January 5, 2006

Harry Potter and the Chamber of Secrets (1998)

by J.K. Rowling

It’s been a busy time and the prospect of scrounging up some thoughts about this book hasn’t been particularly appealing. But I’ve got to either give up on my project of writing about everything I encounter, or just spit something out and move on. Since I don’t think I should be allowed to do the former until I’ve caught up doing the latter, here’s the latter.

This is a sequel that reads like a sequel. It reads like a sequel written by someone uncomfortable with the problem of writing a sequel. In the commentary track on the Back to the Future Part II DVD – a fine start to a sentence if ever there was one – Robert Zemeckis (or more likely, the other guy) sums up the no-win quandary of sequels: people want a sequel both to be the same as the original and to be different from it. If the sequel is too much the same, it feels like a weak retread. If it’s too different, it feels like a betrayal. Bob Gale or maybe Zemeckis then says that they tried to address the problem head-on with a playful “meta” approach. Nope, people didn’t like that either.*

So it’s not surprising that poor Joanne Kensington-Moames Rowling comes off more than a bit timid and uncomfortable in her second Harry Potter book.** Rather than expanding or exploring any of her existing characters, she just shuffles them around and “makes them talk,” like a kid improvising a new campaign for his army men. The major new additions to the cast are mostly clownish distractions – Dobby the whimpering idiot elf is the worst kind of non-amusing miscalculation, and Moaning Myrtle the whiny pathetic ghost is another shot in the same wrong direction. Though the ridiculously self-centered “Gilderoy Lockhart” has a great name and gets the best material in the book, he doesn’t really have anything to do with the plot and feels like a stowaway who is clinging desperately to one side of the story, trying unsuccessfully to liven things up.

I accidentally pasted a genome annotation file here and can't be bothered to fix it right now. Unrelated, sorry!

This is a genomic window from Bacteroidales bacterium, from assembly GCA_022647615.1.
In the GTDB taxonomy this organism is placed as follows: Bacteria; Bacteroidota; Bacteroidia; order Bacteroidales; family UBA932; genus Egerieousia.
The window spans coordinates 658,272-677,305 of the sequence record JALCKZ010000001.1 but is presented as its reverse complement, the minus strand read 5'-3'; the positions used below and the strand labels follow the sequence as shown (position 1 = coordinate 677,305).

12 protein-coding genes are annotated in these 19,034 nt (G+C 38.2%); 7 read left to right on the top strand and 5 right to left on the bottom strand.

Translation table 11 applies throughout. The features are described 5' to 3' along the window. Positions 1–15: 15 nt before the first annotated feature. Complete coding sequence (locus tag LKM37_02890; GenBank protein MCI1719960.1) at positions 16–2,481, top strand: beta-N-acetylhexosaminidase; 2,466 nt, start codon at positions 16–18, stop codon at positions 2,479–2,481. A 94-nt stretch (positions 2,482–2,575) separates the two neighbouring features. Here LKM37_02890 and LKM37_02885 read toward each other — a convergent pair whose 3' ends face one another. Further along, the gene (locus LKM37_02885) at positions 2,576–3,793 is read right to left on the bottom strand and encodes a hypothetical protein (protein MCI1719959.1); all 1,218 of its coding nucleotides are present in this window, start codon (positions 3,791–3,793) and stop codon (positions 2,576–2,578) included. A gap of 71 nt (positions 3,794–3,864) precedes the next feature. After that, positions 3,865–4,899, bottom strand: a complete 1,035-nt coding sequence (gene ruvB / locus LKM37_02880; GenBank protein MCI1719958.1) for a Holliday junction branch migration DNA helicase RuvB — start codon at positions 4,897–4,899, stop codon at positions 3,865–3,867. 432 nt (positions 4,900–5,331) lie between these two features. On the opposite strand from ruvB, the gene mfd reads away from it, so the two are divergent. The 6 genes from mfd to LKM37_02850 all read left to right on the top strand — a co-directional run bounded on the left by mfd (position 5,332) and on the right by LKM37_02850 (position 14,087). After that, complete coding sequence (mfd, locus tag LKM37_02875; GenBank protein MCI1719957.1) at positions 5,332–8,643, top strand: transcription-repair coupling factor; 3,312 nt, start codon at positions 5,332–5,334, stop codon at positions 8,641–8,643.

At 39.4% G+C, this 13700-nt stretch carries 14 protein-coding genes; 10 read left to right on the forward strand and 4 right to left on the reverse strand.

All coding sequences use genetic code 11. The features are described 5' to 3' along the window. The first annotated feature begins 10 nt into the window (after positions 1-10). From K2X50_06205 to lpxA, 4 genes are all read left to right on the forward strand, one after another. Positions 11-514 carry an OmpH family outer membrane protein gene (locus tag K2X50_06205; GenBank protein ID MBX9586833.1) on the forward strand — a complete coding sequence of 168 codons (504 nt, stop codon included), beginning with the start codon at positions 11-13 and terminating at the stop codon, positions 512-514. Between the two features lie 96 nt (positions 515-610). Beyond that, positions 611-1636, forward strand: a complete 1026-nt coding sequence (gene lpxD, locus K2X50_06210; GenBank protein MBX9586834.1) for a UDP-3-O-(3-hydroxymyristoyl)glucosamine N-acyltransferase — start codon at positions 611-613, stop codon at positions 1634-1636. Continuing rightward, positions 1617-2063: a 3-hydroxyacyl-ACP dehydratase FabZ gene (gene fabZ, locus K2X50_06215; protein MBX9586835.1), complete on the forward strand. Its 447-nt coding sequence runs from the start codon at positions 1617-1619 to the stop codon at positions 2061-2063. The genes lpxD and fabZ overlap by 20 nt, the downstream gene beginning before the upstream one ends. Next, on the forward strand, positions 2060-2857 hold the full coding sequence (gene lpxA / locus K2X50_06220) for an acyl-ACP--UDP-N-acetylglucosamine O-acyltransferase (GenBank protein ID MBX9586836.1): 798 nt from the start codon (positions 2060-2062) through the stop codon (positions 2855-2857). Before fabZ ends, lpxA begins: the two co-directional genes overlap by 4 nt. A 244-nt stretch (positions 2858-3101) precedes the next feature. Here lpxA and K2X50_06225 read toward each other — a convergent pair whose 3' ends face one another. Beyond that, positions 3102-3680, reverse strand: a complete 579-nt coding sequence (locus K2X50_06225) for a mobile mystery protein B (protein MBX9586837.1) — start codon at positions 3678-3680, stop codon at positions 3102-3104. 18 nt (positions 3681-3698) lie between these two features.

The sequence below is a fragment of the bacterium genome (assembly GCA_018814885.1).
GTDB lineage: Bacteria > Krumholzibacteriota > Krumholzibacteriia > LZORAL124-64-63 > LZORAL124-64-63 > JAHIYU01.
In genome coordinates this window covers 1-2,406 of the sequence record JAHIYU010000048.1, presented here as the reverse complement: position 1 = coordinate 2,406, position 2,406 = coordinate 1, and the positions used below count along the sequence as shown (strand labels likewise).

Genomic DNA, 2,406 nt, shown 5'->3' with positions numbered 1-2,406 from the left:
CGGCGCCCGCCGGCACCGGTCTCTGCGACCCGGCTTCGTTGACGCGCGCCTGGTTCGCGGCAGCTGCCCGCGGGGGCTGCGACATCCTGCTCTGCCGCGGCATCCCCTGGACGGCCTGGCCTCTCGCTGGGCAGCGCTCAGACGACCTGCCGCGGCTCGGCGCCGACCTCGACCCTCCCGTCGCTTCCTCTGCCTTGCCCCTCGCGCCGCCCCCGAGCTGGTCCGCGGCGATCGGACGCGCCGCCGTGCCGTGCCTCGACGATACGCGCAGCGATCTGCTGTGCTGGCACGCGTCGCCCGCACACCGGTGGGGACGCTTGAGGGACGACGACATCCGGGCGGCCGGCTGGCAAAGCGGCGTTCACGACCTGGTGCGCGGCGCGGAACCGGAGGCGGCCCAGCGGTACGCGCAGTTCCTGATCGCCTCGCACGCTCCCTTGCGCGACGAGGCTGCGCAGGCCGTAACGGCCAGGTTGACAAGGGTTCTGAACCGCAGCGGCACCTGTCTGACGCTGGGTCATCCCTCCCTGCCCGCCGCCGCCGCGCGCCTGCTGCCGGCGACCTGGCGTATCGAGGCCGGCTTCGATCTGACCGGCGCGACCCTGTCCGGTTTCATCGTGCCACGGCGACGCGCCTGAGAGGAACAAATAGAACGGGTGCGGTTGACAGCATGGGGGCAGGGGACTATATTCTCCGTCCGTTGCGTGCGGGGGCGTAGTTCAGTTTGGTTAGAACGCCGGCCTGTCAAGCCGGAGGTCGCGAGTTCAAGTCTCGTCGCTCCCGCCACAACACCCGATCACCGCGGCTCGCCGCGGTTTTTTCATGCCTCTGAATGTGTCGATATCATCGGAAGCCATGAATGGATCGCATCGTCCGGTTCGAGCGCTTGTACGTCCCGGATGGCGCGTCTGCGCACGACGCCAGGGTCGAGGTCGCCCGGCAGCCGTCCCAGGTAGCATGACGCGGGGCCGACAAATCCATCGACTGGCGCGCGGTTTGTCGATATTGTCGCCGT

The plot is based on a lot of oddly unsavory “pure bloodline” talk. I don’t actually care in a serious way about the racial implications, because clearly J.K. doesn’t, but there’s something strange going on in these books, and this one brings it to the foreground. Hitler Youth-style bully Draco Malfoy slurs wizards from non-magical families as “mudbloods,” and the book shouts him down as a bigot. But then all of Harry’s exciting claims to greatness turn out to be based on his line of descent – ’cause that’s exciting and magicky, when it happens to good guys. That’s in fact how he comes by the snake-talking talent that allows him to enter the Chamber of Secrets, a sort of temple to bigotry. The school’s four houses, which conveniently correspond to the character of their students (heroes, villains, thinkers, laborers) turn out, at the end, to be tied, via bloodline logic, to the four founders of the school. Why are the bad guys so bad? Because they have the pure blood of the founding bad guy in their veins.

I’m not saying either the racist or the anti-racist model is inappropriate for a children’s book; just that it’s odd to see them butt heads in one place and that the one sours the other.